Arguably the trend starts amid the national political turmoil of the late 1960s, when police first started organizing heavily armed SWAT teams along military lines.
After Charles Whitman climbed to the top of the University of Texas tower with a rifle and fired on the people below, and local police in Austin had to deputize ordinary citizens to help stop him, departments began to fear the possibility of being outgunned by mass shooters or suspects who took hostages.
It was the Los Angeles Police Department that coined the term "SWAT" in 1967, originally called "Special Weapons Assault Team" until the then-chief decided that name was too militaristic. But there was always a political and racial component to these tactics. Even before the LAPD formed its team, SWAT-esque groups were deployed in response to protests by Cesar Chavez's United Farm Workers in Delano, California.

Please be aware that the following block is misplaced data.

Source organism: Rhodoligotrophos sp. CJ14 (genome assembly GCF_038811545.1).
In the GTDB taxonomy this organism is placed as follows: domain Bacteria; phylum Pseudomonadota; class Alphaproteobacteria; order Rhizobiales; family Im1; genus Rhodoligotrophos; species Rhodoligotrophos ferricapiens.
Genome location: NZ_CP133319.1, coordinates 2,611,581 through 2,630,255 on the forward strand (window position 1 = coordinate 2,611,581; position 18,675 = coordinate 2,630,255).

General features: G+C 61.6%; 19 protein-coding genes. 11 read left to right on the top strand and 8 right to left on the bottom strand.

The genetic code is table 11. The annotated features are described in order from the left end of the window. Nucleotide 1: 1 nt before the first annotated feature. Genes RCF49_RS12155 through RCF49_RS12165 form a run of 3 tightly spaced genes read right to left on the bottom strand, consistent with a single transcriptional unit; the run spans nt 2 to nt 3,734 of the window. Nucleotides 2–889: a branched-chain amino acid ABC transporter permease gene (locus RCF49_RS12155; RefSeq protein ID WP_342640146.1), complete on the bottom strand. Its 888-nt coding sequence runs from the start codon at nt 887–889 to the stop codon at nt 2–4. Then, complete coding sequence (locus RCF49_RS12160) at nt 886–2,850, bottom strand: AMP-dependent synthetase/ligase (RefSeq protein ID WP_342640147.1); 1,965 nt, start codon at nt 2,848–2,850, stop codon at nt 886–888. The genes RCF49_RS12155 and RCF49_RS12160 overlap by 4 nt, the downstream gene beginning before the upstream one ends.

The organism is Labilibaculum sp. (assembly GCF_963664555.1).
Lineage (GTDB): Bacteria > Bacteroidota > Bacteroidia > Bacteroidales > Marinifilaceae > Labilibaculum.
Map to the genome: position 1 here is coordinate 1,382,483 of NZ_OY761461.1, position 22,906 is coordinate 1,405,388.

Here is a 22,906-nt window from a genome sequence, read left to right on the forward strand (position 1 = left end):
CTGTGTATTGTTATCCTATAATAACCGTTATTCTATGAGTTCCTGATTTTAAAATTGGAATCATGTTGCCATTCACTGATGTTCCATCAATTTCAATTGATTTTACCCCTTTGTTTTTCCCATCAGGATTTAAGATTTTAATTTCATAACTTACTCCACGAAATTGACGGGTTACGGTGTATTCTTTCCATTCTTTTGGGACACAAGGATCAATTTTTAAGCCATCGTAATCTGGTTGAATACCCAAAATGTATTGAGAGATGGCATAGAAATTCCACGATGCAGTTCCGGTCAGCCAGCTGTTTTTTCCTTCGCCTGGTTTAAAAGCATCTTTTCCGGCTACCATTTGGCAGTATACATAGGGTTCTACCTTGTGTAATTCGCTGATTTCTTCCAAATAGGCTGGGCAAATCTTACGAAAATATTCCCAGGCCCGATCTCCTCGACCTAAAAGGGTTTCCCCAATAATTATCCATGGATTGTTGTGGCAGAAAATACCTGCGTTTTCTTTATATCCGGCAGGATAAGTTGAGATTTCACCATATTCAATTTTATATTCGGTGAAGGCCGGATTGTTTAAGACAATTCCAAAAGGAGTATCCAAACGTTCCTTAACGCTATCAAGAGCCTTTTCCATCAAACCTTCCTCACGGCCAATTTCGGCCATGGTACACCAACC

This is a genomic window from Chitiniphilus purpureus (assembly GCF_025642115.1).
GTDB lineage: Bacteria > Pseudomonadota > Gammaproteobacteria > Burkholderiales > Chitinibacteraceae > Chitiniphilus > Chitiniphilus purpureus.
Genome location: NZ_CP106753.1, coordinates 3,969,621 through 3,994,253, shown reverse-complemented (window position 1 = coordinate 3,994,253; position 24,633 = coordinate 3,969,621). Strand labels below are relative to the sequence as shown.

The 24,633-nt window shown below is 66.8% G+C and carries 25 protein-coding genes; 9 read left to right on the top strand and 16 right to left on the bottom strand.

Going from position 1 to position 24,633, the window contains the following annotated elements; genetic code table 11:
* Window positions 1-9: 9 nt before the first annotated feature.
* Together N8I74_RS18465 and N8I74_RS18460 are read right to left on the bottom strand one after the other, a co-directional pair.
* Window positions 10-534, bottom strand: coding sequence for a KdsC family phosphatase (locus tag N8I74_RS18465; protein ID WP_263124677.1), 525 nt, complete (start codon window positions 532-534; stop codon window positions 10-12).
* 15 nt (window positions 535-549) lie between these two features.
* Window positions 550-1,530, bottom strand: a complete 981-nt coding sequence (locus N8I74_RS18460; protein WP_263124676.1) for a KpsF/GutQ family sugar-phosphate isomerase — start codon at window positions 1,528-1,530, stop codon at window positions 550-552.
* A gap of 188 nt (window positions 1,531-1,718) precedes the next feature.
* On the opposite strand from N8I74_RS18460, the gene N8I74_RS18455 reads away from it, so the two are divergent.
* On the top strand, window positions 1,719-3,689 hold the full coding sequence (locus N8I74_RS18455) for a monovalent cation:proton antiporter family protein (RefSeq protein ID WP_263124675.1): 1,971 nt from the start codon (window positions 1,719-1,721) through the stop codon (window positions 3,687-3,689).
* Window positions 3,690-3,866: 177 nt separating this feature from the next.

Not surprisingly, this trend escalated with the inception of Reagan's War on Drugs. In 1981, Congress passed the Military Cooperation with Law Enforcement Act, which "allowed and encouraged the military to give local, state, and federal police access to military bases, research, and equipment," as the Huffington Post reflected on the 10th anniversary of the Sept. 11 terrorist attacks.